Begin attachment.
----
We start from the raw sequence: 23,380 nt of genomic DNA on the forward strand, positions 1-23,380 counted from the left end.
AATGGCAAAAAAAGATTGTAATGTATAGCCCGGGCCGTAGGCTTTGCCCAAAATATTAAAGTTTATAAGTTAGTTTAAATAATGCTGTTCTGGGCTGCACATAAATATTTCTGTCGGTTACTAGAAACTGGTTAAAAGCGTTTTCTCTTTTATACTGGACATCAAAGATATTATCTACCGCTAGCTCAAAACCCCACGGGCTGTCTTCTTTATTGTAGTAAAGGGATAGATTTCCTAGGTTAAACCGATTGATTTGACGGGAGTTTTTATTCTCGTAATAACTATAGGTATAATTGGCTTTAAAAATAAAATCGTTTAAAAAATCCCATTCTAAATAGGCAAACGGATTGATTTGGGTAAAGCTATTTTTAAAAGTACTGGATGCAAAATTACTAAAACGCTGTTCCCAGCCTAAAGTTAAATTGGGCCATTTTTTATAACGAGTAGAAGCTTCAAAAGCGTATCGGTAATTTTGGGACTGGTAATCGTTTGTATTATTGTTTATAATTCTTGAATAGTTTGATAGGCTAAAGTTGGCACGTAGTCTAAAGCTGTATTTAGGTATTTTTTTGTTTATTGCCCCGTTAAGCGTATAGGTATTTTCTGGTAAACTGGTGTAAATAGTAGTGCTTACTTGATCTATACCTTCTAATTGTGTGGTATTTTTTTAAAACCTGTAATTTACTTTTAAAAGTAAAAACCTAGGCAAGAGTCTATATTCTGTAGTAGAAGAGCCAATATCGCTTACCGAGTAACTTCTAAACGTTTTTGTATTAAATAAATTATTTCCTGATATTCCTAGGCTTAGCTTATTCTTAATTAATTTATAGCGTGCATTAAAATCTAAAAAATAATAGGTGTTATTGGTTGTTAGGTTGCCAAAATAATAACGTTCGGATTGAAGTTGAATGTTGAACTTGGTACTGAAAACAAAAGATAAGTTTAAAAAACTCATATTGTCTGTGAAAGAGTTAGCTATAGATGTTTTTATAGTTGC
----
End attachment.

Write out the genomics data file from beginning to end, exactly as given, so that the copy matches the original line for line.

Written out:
We start from the raw sequence: 23,380 nt of genomic DNA on the forward strand, positions 1-23,380 counted from the left end.
AATGGCAAAAAAAGATTGTAATGTATAGCCCGGGCCGTAGGCTTTGCCCAAAATATTAAAGTTTATAAGTTAGTTTAAATAATGCTGTTCTGGGCTGCACATAAATATTTCTGTCGGTTACTAGAAACTGGTTAAAAGCGTTTTCTCTTTTATACTGGACATCAAAGATATTATCTACCGCTAGCTCAAAACCCCACGGGCTGTCTTCTTTATTGTAGTAAAGGGATAGATTTCCTAGGTTAAACCGATTGATTTGACGGGAGTTTTTATTCTCGTAATAACTATAGGTATAATTGGCTTTAAAAATAAAATCGTTTAAAAAATCCCATTCTAAATAGGCAAACGGATTGATTTGGGTAAAGCTATTTTTAAAAGTACTGGATGCAAAATTACTAAAACGCTGTTCCCAGCCTAAAGTTAAATTGGGCCATTTTTTATAACGAGTAGAAGCTTCAAAAGCGTATCGGTAATTTTGGGACTGGTAATCGTTTGTATTATTGTTTATAATTCTTGAATAGTTTGATAGGCTAAAGTTGGCACGTAGTCTAAAGCTGTATTTAGGTATTTTTTTGTTTATTGCCCCGTTAAGCGTATAGGTATTTTCTGGTAAACTGGTGTAAATAGTAGTGCTTACTTGATCTATACCTTCTAATTGTGTGGTATTTTTTTAAAACCTGTAATTTACTTTTAAAAGTAAAAACCTAGGCAAGAGTCTATATTCTGTAGTAGAAGAGCCAATATCGCTTACCGAGTAACTTCTAAACGTTTTTGTATTAAATAAATTATTTCCTGATATTCCTAGGCTTAGCTTATTCTTAATTAATTTATAGCGTGCATTAAAATCTAAAAAATAATAGGTGTTATTGGTTGTTAGGTTGCCAAAATAATAACGTTCGGATTGAAGTTGAATGTTGAACTTGGTACTGAAAACAAAAGATAAGTTTAAAAAACTCATATTGTCTGTGAAAGAGTTAGCTATAGATGTTTTTATAGTTGC